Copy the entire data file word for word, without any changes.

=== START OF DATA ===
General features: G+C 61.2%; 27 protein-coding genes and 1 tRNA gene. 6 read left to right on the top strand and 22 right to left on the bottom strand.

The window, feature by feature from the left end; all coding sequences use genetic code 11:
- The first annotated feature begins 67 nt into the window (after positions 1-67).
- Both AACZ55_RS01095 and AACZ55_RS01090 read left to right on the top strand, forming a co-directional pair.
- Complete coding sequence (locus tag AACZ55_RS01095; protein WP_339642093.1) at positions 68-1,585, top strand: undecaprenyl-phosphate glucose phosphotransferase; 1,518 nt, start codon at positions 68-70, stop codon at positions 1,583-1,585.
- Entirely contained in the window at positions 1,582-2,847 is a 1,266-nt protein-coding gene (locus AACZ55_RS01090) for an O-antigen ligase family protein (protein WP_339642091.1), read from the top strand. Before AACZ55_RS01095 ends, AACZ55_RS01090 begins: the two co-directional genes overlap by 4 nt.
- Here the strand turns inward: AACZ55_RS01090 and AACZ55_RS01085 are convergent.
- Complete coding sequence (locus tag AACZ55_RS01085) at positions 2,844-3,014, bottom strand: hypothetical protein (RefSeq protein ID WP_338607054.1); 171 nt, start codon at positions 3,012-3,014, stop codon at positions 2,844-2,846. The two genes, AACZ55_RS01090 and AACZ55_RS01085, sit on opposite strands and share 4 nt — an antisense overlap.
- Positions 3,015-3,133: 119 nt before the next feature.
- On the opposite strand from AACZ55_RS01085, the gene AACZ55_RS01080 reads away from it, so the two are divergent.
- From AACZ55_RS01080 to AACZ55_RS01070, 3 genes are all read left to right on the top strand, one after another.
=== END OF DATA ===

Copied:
General features: G+C 61.2%; 27 protein-coding genes and 1 tRNA gene. 6 read left to right on the top strand and 22 right to left on the bottom strand.

The window, feature by feature from the left end; all coding sequences use genetic code 11:
- The first annotated feature begins 67 nt into the window (after positions 1-67).
- Both AACZ55_RS01095 and AACZ55_RS01090 read left to right on the top strand, forming a co-directional pair.
- Complete coding sequence (locus tag AACZ55_RS01095; protein WP_339642093.1) at positions 68-1,585, top strand: undecaprenyl-phosphate glucose phosphotransferase; 1,518 nt, start codon at positions 68-70, stop codon at positions 1,583-1,585.
- Entirely contained in the window at positions 1,582-2,847 is a 1,266-nt protein-coding gene (locus AACZ55_RS01090) for an O-antigen ligase family protein (protein WP_339642091.1), read from the top strand. Before AACZ55_RS01095 ends, AACZ55_RS01090 begins: the two co-directional genes overlap by 4 nt.
- Here the strand turns inward: AACZ55_RS01090 and AACZ55_RS01085 are convergent.
- Complete coding sequence (locus tag AACZ55_RS01085) at positions 2,844-3,014, bottom strand: hypothetical protein (RefSeq protein ID WP_338607054.1); 171 nt, start codon at positions 3,012-3,014, stop codon at positions 2,844-2,846. The two genes, AACZ55_RS01090 and AACZ55_RS01085, sit on opposite strands and share 4 nt — an antisense overlap.
- Positions 3,015-3,133: 119 nt before the next feature.
- On the opposite strand from AACZ55_RS01085, the gene AACZ55_RS01080 reads away from it, so the two are divergent.
- From AACZ55_RS01080 to AACZ55_RS01070, 3 genes are all read left to right on the top strand, one after another.